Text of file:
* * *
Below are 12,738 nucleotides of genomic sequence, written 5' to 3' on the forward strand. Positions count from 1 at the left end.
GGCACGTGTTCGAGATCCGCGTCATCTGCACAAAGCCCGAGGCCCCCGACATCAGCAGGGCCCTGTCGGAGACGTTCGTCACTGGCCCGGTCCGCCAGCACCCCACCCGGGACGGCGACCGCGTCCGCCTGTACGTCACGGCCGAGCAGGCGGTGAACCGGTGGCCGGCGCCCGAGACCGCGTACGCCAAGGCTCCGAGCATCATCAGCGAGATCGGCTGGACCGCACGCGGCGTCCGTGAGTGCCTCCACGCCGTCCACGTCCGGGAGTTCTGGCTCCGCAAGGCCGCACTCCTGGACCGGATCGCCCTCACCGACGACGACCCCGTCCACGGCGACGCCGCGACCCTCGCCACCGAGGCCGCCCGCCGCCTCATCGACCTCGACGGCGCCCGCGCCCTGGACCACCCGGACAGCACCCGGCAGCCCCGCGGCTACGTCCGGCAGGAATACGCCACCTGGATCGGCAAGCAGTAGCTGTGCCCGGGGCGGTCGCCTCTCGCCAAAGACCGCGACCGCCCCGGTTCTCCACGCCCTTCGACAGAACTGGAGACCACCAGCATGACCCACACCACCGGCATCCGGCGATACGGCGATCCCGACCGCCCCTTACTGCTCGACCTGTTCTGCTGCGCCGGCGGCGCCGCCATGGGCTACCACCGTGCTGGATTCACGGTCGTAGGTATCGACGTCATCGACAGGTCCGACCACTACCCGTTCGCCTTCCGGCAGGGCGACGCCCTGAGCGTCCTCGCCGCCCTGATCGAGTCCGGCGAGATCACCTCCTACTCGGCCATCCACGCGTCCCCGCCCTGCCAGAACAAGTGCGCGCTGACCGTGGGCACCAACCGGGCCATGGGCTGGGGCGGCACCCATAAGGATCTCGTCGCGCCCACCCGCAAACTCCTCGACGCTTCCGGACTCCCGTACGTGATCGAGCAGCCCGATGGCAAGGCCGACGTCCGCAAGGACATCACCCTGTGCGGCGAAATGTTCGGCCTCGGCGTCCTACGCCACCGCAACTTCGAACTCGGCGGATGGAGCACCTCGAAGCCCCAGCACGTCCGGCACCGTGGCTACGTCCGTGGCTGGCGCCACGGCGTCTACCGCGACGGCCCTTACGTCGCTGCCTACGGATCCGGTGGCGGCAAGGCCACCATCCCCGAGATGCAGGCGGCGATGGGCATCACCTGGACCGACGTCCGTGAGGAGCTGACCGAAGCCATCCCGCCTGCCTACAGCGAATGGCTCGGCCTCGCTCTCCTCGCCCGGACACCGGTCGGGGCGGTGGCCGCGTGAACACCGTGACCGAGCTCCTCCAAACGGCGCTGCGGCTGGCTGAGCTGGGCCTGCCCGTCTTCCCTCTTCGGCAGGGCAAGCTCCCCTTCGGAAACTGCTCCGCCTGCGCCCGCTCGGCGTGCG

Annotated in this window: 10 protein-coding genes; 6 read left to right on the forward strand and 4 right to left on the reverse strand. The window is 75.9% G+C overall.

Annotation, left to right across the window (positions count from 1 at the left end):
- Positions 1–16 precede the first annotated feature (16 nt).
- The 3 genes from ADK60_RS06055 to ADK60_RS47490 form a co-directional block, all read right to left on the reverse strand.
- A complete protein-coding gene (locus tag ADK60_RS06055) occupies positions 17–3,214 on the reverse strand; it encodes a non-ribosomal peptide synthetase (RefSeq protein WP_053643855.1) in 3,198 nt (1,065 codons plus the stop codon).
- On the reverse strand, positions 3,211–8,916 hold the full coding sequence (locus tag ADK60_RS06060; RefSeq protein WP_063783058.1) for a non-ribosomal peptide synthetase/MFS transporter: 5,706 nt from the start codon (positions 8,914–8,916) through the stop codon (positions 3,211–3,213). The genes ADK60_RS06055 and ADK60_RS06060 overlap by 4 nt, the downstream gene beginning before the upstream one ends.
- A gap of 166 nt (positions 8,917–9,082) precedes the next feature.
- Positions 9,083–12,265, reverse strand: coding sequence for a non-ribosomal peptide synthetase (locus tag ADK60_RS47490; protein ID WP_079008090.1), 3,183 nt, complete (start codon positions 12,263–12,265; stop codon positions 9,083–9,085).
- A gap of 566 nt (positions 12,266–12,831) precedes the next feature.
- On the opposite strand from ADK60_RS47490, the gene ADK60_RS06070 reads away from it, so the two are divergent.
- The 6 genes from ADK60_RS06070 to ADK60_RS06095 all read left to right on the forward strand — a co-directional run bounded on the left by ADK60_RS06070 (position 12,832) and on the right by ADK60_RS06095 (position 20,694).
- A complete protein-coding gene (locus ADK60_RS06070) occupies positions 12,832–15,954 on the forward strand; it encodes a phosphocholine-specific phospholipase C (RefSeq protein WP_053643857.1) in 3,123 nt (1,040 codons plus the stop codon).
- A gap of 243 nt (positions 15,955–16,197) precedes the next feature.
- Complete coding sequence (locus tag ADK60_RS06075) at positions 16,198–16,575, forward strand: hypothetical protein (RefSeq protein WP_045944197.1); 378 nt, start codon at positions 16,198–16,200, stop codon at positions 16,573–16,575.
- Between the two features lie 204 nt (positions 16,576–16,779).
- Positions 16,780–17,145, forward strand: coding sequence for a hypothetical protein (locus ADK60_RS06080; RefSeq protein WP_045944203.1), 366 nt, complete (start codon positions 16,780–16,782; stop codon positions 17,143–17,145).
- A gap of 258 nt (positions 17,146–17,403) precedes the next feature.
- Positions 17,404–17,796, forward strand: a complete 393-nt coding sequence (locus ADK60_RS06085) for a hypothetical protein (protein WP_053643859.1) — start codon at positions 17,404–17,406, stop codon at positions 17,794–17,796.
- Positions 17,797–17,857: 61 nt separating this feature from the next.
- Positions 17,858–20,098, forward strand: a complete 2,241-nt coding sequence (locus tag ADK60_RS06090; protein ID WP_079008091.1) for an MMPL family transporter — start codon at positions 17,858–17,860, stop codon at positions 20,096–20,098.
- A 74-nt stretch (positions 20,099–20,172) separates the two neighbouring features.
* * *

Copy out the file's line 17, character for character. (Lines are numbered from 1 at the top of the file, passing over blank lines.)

- Between the two features lie 204 nt (positions 16,576–16,779).